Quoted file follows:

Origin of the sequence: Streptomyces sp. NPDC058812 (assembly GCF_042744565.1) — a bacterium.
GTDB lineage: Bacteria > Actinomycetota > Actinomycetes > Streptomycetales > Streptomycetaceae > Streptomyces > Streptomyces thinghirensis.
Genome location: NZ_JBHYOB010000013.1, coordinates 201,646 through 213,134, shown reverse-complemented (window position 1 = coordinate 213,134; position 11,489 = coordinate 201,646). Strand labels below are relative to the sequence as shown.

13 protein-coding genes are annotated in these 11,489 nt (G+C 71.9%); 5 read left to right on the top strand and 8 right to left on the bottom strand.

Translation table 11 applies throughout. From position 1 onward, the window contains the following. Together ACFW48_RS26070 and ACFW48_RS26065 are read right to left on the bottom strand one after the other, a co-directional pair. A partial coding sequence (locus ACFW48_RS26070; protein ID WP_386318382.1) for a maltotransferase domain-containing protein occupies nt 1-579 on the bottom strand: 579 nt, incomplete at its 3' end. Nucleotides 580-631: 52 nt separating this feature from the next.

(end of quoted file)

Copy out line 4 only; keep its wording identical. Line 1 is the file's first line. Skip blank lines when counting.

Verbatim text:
13 protein-coding genes are annotated in these 11,489 nt (G+C 71.9%); 5 read left to right on the top strand and 8 right to left on the bottom strand.